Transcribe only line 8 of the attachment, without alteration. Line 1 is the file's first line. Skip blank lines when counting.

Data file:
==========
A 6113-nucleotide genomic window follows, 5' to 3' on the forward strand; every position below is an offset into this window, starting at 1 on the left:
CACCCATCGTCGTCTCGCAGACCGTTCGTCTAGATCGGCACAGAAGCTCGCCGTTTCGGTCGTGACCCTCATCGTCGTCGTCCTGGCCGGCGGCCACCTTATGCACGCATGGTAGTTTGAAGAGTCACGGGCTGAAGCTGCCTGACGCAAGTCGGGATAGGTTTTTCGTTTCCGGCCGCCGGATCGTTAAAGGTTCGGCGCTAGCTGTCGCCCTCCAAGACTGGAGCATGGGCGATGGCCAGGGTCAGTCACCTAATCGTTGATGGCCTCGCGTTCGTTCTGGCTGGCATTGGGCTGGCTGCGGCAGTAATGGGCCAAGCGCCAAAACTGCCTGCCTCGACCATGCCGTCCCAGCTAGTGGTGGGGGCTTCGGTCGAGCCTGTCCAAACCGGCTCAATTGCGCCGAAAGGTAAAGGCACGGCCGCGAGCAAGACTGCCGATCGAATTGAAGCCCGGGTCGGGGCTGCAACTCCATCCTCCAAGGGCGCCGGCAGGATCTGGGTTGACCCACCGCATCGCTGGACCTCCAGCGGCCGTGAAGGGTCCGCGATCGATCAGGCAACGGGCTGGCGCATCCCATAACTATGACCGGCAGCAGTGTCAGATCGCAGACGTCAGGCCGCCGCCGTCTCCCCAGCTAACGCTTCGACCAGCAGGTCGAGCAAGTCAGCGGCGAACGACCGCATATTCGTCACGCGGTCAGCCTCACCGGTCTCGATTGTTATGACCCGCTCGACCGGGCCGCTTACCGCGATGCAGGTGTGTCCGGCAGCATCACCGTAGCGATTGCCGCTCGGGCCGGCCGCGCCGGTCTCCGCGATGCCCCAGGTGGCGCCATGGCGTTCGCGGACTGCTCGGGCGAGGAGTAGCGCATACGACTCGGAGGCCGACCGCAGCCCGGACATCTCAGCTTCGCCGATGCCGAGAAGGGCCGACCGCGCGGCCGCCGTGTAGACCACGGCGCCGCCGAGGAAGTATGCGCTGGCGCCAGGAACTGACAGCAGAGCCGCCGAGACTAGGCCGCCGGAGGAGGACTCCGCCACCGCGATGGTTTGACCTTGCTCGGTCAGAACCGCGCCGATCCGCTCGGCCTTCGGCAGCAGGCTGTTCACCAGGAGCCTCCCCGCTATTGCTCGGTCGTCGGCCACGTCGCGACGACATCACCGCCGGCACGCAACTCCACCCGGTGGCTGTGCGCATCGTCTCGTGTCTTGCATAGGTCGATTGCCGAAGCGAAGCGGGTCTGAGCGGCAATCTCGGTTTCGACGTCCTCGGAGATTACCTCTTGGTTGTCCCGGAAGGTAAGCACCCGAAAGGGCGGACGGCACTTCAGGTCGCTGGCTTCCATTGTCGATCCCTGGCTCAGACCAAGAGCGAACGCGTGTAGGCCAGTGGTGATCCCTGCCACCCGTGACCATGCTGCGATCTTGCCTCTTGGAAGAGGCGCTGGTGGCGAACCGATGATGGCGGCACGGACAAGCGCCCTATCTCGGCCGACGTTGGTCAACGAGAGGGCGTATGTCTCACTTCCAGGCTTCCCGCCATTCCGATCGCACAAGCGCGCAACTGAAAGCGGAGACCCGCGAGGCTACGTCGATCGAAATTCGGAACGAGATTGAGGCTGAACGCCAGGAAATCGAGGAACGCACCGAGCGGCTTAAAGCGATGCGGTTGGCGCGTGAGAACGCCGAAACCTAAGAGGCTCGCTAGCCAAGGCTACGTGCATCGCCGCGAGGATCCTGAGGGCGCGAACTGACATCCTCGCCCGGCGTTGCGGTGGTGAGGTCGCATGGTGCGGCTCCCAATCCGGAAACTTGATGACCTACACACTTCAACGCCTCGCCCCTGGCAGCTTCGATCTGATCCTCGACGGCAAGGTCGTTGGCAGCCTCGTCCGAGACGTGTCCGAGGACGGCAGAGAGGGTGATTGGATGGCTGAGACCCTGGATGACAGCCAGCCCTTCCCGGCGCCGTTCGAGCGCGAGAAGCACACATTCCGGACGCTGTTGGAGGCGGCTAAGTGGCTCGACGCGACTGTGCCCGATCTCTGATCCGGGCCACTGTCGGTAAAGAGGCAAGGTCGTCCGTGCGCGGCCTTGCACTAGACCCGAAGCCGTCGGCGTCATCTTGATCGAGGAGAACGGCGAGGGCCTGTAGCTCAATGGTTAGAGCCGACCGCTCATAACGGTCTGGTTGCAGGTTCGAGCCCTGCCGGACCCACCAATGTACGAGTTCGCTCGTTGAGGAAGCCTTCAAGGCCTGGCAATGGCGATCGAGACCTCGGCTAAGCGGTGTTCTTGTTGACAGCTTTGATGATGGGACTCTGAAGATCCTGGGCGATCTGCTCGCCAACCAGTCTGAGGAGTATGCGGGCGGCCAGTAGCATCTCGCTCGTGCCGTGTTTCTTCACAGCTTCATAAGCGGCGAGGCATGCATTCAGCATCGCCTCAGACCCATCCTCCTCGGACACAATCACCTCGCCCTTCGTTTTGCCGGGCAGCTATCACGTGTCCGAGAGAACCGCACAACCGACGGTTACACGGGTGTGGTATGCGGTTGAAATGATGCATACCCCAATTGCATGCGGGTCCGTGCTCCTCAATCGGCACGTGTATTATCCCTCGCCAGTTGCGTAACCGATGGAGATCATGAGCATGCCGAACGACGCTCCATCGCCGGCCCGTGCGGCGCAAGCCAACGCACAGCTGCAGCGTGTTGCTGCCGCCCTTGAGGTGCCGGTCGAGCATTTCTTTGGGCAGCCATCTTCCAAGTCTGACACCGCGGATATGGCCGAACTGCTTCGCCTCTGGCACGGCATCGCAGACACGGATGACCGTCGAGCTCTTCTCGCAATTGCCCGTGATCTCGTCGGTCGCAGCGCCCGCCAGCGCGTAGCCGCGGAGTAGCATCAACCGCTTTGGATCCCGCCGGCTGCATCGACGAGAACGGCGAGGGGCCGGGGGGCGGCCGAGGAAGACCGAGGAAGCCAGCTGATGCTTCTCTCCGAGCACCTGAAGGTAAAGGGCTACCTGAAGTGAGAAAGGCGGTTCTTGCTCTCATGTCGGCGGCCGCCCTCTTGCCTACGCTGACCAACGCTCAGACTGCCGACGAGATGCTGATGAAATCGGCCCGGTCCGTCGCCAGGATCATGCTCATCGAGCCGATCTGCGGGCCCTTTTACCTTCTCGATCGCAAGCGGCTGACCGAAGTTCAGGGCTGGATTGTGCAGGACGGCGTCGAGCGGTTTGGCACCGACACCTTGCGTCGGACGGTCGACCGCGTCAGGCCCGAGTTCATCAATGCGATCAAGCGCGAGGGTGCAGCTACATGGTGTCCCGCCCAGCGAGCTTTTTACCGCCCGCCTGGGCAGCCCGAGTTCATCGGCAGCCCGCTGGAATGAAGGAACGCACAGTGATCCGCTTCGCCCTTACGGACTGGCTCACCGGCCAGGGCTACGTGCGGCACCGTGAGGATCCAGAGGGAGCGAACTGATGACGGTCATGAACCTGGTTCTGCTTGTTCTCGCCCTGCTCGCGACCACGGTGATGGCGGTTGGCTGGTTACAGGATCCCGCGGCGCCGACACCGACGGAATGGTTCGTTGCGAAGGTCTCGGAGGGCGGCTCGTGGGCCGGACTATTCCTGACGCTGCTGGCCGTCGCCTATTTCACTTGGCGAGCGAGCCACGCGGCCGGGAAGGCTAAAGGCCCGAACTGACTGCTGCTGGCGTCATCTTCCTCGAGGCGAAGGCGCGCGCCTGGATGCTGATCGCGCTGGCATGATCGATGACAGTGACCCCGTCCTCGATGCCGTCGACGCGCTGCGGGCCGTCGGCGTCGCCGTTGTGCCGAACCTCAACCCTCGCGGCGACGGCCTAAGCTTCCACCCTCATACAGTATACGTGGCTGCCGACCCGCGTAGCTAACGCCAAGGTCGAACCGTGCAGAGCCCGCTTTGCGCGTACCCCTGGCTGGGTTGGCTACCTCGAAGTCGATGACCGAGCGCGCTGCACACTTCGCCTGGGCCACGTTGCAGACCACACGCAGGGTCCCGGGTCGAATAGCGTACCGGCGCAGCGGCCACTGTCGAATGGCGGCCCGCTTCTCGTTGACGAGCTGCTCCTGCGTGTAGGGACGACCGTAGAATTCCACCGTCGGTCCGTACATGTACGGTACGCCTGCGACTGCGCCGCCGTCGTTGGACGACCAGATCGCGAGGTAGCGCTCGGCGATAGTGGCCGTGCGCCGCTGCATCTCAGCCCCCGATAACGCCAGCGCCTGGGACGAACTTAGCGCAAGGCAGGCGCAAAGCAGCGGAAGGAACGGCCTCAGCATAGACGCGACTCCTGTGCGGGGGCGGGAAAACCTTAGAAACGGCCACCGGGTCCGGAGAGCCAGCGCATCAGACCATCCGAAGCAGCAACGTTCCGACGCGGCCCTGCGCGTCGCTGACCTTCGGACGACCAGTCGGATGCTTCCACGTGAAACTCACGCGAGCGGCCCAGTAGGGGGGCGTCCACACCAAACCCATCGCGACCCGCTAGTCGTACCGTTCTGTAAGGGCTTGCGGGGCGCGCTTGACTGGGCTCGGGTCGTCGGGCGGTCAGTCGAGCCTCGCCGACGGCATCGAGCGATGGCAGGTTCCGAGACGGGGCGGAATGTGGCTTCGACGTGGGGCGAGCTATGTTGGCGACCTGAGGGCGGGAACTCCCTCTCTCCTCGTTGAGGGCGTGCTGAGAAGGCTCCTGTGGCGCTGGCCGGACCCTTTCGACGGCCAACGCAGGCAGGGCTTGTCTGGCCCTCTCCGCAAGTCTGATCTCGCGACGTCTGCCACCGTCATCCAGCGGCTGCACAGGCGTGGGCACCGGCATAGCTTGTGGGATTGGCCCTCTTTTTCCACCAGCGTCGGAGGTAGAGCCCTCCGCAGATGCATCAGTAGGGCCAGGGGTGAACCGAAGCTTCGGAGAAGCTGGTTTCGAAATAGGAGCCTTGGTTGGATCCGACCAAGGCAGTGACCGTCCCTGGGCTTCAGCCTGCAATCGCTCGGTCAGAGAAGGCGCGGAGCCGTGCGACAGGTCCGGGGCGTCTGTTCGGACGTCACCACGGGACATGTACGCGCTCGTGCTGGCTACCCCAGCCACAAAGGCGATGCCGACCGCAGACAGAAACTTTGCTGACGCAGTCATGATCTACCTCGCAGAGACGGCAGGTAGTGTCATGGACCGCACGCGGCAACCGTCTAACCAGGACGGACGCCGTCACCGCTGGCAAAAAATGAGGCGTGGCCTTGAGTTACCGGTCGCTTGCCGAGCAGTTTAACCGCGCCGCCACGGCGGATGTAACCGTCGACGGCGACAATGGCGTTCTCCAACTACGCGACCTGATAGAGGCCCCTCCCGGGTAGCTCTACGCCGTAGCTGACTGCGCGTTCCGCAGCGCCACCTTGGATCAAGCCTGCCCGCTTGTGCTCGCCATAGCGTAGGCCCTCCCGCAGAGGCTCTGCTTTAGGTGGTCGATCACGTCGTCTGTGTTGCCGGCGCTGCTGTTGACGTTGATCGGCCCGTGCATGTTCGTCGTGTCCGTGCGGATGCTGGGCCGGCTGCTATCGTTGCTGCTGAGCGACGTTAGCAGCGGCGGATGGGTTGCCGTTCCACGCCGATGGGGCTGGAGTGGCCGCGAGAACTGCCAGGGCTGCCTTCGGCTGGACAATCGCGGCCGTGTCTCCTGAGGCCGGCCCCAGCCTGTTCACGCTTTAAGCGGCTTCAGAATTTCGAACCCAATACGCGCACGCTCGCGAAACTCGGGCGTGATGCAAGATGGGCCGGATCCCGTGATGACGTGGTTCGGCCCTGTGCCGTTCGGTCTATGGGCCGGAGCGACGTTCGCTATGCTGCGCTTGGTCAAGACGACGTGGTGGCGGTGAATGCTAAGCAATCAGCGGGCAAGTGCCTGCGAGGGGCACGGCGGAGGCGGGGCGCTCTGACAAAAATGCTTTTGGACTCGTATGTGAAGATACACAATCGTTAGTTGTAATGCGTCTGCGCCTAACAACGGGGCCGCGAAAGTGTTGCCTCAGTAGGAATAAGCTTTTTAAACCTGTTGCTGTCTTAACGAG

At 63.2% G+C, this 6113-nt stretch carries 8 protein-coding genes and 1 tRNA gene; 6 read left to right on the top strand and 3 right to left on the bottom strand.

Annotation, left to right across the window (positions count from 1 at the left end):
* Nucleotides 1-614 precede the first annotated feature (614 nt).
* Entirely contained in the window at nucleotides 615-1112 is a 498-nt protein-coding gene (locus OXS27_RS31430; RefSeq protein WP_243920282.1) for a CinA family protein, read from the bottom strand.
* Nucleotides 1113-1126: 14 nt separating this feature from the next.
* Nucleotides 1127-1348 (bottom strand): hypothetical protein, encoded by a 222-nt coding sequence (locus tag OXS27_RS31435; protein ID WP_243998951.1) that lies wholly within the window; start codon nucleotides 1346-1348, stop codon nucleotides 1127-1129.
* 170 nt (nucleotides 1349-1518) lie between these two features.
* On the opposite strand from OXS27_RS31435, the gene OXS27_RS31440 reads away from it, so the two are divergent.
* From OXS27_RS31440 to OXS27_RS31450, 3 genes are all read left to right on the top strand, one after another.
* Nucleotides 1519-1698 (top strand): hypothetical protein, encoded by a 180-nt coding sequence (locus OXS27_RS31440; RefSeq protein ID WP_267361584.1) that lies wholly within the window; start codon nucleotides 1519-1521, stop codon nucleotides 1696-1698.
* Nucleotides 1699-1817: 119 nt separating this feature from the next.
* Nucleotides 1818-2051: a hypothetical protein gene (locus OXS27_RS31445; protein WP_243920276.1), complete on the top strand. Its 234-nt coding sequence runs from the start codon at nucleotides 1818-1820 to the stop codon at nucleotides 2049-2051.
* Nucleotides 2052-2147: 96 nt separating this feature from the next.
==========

* Nucleotides 1127-1348 (bottom strand): hypothetical protein, encoded by a 222-nt coding sequence (locus tag OXS27_RS31435; protein ID WP_243998951.1) that lies wholly within the window; start codon nucleotides 1346-1348, stop codon nucleotides 1127-1129.